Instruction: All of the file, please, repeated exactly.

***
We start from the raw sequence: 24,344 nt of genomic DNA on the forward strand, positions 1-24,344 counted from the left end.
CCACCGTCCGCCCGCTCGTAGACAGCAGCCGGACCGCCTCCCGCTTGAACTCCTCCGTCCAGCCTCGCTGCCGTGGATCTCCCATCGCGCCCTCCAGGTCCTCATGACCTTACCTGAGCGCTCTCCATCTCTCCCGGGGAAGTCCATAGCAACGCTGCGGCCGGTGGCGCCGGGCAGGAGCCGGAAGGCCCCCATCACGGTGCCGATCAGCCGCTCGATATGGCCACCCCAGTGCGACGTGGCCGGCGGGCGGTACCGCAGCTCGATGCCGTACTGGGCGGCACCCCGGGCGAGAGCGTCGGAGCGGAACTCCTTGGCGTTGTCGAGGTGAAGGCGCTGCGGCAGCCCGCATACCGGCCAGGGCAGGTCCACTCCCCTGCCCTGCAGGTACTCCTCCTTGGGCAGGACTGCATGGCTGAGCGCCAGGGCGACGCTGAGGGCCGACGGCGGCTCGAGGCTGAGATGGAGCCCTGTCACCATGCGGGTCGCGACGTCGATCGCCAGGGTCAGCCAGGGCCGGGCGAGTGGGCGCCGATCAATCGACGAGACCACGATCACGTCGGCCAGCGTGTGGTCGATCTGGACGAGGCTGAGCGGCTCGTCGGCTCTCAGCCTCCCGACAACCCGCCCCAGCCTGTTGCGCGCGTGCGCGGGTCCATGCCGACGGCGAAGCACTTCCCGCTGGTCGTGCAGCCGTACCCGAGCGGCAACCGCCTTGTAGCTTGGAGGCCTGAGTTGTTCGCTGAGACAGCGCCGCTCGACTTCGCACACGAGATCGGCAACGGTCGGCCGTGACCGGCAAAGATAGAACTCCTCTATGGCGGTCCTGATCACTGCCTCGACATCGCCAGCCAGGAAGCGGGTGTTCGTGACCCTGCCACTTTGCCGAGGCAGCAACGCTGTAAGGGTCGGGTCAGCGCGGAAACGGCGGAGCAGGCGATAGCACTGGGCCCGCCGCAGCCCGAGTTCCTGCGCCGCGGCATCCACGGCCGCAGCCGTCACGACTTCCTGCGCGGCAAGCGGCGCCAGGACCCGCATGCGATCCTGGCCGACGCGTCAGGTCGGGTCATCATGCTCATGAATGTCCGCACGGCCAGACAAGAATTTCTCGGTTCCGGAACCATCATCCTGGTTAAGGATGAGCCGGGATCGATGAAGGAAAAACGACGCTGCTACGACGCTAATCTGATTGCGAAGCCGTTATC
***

We start from the raw sequence: 24,344 nt of genomic DNA on the forward strand, positions 1-24,344 counted from the left end.
CCACCGTCCGCCCGCTCGTAGACAGCAGCCGGACCGCCTCCCGCTTGAACTCCTCCGTCCAGCCTCGCTGCCGTGGATCTCCCATCGCGCCCTCCAGGTCCTCATGACCTTACCTGAGCGCTCTCCATCTCTCCCGGGGAAGTCCATAGCAACGCTGCGGCCGGTGGCGCCGGGCAGGAGCCGGAAGGCCCCCATCACGGTGCCGATCAGCCGCTCGATATGGCCACCCCAGTGCGACGTGGCCGGCGGGCGGTACCGCAGCTCGATGCCGTACTGGGCGGCACCCCGGGCGAGAGCGTCGGAGCGGAACTCCTTGGCGTTGTCGAGGTGAAGGCGCTGCGGCAGCCCGCATACCGGCCAGGGCAGGTCCACTCCCCTGCCCTGCAGGTACTCCTCCTTGGGCAGGACTGCATGGCTGAGCGCCAGGGCGACGCTGAGGGCCGACGGCGGCTCGAGGCTGAGATGGAGCCCTGTCACCATGCGGGTCGCGACGTCGATCGCCAGGGTCAGCCAGGGCCGGGCGAGTGGGCGCCGATCAATCGACGAGACCACGATCACGTCGGCCAGCGTGTGGTCGATCTGGACGAGGCTGAGCGGCTCGTCGGCTCTCAGCCTCCCGACAACCCGCCCCAGCCTGTTGCGCGCGTGCGCGGGTCCATGCCGACGGCGAAGCACTTCCCGCTGGTCGTGCAGCCGTACCCGAGCGGCAACCGCCTTGTAGCTTGGAGGCCTGAGTTGTTCGCTGAGACAGCGCCGCTCGACTTCGCACACGAGATCGGCAACGGTCGGCCGTGACCGGCAAAGATAGAACTCCTCTATGGCGGTCCTGATCACTGCCTCGACATCGCCAGCCAGGAAGCGGGTGTTCGTGACCCTGCCACTTTGCCGAGGCAGCAACGCTGTAAGGGTCGGGTCAGCGCGGAAACGGCGGAGCAGGCGATAGCACTGGGCCCGCCGCAGCCCGAGTTCCTGCGCCGCGGCATCCACGGCCGCAGCCGTCACGACTTCCTGCGCGGCAAGCGGCGCCAGGACCCGCATGCGATCCTGGCCGACGCGTCAGGTCGGGTCATCATGCTCATGAATGTCCGCACGGCCAGACAAGAATTTCTCGGTTCCGGAACCATCATCCTGGTTAAGGATGAGCCGGGATCGATGAAGGAAAAACGACGCTGCTACGACGCTAATCTGATTGCGAAGCCGTTATC